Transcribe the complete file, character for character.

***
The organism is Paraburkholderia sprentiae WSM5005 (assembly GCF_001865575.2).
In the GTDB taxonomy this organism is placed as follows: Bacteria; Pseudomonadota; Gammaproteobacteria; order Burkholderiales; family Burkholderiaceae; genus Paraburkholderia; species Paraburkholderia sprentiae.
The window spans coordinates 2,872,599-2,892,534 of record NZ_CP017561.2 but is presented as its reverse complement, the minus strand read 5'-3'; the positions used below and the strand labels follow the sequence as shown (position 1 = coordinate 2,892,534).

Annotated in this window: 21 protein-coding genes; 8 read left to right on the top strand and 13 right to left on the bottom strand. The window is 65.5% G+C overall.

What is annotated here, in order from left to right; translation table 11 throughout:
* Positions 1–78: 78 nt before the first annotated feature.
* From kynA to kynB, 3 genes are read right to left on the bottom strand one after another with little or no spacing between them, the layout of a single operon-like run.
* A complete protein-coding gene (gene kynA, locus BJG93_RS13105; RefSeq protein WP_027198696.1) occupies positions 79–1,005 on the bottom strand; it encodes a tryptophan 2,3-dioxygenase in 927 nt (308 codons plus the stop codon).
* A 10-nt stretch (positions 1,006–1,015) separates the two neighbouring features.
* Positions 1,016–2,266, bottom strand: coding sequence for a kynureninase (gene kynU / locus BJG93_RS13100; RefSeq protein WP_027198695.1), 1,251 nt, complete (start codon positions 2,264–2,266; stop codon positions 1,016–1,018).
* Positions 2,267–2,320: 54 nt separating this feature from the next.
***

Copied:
The organism is Paraburkholderia sprentiae WSM5005 (assembly GCF_001865575.2).
In the GTDB taxonomy this organism is placed as follows: Bacteria; Pseudomonadota; Gammaproteobacteria; order Burkholderiales; family Burkholderiaceae; genus Paraburkholderia; species Paraburkholderia sprentiae.
The window spans coordinates 2,872,599-2,892,534 of record NZ_CP017561.2 but is presented as its reverse complement, the minus strand read 5'-3'; the positions used below and the strand labels follow the sequence as shown (position 1 = coordinate 2,892,534).

Annotated in this window: 21 protein-coding genes; 8 read left to right on the top strand and 13 right to left on the bottom strand. The window is 65.5% G+C overall.

What is annotated here, in order from left to right; translation table 11 throughout:
* Positions 1–78: 78 nt before the first annotated feature.
* From kynA to kynB, 3 genes are read right to left on the bottom strand one after another with little or no spacing between them, the layout of a single operon-like run.
* A complete protein-coding gene (gene kynA, locus BJG93_RS13105; RefSeq protein WP_027198696.1) occupies positions 79–1,005 on the bottom strand; it encodes a tryptophan 2,3-dioxygenase in 927 nt (308 codons plus the stop codon).
* A 10-nt stretch (positions 1,006–1,015) separates the two neighbouring features.
* Positions 1,016–2,266, bottom strand: coding sequence for a kynureninase (gene kynU / locus BJG93_RS13100; RefSeq protein WP_027198695.1), 1,251 nt, complete (start codon positions 2,264–2,266; stop codon positions 1,016–1,018).
* Positions 2,267–2,320: 54 nt separating this feature from the next.